Monday, 19 September 2016

French tolls sans fumbling for change


A first opportunity to use my new Liber-t tag on French autoroutes. Now available in the UK it enables you to sail through toll gates without queuing or fumbling for change - and saves your passenger the irritation of leaning out to take tickets or make payments. The small electronic device, attached to the inside of your windscreen, triggers the barrier and results in the tolls being deducted automatically from your UK bank account. It works brilliantly, though I confess I didn't have quite enough confidence to drive at the recommended speed through the telepeage channel marked 30 kilometres per hour . One point that may interest readers. Operator Sanef Tolling (saneftolling.co.uk) warns that unless your car- or in my case car with roof box - is lower than 2 metres, you need to go through an unrestricted channel, in which case it might occasionally be wrongly charged as a commercial vehicle. Cue much careful measuring before setting off. I was clearly below the safety height. But I needn't have worried in any case. On a round trip of over 1800 kms autoroute I didn't encounter a single height restricted channel. Tolls remain expensive - they amounted to around £145on a journey to the far southwest of France and back. And the damaged has been worsened by the impact of Brexit on the exchange rate. But at least my new gizmo eased the pain a little.

Sunday, 21 August 2016

Sterling slump is one hard fact in Brexit confusion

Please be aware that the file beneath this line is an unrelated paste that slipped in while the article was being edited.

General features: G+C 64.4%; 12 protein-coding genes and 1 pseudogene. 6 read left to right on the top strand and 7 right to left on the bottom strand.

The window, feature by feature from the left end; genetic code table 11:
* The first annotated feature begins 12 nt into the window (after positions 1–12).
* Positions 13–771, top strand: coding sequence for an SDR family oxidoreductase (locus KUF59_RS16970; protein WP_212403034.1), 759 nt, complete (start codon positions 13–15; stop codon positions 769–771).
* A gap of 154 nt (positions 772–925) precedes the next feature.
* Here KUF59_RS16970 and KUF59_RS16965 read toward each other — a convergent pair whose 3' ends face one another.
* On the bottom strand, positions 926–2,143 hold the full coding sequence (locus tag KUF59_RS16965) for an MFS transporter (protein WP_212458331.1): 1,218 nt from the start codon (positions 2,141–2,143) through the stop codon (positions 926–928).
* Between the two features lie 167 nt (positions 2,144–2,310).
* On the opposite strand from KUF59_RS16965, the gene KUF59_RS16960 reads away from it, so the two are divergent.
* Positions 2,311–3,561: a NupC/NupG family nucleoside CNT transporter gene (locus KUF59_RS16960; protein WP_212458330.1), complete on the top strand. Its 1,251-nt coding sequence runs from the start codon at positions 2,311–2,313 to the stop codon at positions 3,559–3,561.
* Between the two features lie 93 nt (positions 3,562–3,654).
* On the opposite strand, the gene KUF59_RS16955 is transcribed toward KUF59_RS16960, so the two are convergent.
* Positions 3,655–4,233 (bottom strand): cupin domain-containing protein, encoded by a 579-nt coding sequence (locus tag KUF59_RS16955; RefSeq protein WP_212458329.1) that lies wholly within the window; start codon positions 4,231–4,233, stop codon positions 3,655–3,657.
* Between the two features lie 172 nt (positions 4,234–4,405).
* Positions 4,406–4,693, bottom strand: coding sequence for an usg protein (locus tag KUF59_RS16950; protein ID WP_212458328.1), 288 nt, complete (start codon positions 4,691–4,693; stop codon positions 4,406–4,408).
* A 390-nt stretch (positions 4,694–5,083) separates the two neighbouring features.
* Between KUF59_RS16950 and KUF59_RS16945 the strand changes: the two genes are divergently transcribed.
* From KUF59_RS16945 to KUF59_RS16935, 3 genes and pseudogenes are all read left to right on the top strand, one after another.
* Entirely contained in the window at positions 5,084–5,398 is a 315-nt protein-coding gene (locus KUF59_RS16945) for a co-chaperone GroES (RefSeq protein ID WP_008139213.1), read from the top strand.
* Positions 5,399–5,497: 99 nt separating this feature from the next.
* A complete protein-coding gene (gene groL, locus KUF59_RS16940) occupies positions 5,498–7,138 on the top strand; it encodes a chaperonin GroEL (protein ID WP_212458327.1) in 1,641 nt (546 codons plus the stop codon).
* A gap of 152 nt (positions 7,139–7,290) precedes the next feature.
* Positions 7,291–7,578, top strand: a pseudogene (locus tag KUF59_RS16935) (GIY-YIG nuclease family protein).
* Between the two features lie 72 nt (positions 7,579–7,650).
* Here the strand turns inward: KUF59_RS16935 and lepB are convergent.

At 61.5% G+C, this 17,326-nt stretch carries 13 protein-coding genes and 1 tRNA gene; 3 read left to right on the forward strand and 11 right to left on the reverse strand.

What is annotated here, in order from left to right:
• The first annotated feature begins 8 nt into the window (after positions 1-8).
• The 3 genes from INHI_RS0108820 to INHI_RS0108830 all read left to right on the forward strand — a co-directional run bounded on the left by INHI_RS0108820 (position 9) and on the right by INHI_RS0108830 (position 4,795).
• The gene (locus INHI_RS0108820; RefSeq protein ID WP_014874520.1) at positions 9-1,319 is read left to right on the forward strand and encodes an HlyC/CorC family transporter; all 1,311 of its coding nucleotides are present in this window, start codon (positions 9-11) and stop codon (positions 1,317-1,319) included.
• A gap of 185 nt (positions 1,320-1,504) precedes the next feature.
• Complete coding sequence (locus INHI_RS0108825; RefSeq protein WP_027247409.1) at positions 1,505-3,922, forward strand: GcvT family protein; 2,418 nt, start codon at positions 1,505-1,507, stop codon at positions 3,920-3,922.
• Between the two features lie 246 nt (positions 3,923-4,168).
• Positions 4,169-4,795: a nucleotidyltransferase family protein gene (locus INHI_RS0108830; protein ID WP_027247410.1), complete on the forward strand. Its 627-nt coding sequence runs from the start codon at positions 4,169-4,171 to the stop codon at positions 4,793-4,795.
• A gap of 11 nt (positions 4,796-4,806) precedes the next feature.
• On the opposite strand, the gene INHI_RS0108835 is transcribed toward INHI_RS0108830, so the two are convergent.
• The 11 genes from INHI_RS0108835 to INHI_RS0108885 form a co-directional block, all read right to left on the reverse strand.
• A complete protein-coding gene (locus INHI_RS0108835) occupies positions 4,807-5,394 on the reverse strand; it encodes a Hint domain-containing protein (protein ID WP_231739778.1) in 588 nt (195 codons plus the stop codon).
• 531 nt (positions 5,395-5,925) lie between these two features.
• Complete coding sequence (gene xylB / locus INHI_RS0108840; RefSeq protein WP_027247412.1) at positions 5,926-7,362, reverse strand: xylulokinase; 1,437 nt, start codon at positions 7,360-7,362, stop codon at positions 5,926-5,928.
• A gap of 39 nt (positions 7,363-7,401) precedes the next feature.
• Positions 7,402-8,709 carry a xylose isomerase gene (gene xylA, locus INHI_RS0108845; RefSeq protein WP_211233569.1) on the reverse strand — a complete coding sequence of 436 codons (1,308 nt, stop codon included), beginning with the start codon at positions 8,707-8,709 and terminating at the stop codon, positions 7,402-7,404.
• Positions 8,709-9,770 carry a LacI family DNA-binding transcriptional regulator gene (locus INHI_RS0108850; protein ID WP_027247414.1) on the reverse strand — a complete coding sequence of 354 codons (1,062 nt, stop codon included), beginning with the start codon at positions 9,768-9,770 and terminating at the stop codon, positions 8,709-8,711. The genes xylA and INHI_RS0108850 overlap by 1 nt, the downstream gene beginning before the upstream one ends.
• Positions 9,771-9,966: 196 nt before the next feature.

The travel industry is often said to be a bell wether for the UK economy and again, post Brexit, it is so proving. Leave supporters may whistle all they like to keep up their spirits, pointing to the fact that shares are up and there is no sign yet of a serious economic slowdown, but the one hard fact in the confusion is the weakness of staring. Holidaymakers flying abroad, many of them likely to have voted leave, are among the first to experience the painful impact of the vote. In the past few days some airport currency exchanges have been offering as little as 99 euro cents to the £. Now it is widely accepted that airport rates are a rip off, but elsewhere you're unlikely to get more than about 1.13, a fall of 13% since mid June, before the referendum. A couple of tour firms have already reminded surcharges, though it's important to remember that under the 1992 package travel regulations operators must absorb surcharges up to 2% of the original holiday price and cannot pass on any increase later than 30 days before you are due to depart. The giant too operator TUI has warned UK customers booking 2017 may have to pay more for they breaks than they would have this year. How much prices will rise is impossible to gauge. First nobody has any idea whether the £ has now hit the bottom, second it depends on the proportion of the holiday price accounted for by hotels and other elements charge in the destination currency and third it depends on the rate at which the operator priced this summer's packages. If those costs represented 60% of the package price and sterling stayed at its current level it's likely the price would have to rise by just under 8% - and that's without adding any impact the cost of airline fuel, which is charged in US dollars. Tour firms are in a bind. Responsible firms buy most of the foreign currency they need on the forward markets to cushion the impact of a slump in the value of the £. If the direst warnings of the Bank of England and other experts come to pass this will prove crucial. But if they buy at depressed rates and sterling bounces back this means they may lose out, effectively paying suppliers such as hoteliers and transfer coach operators more than they need. With interest rates at a historic low a recovery of the £ a ny time soon seems a distant prospect. But equally, such is the ludicrous lack of clarity about the meaning of Brexit and the timetable for withdrawal - if indeed that actually happens in a meaningful sense - that anything looks possible.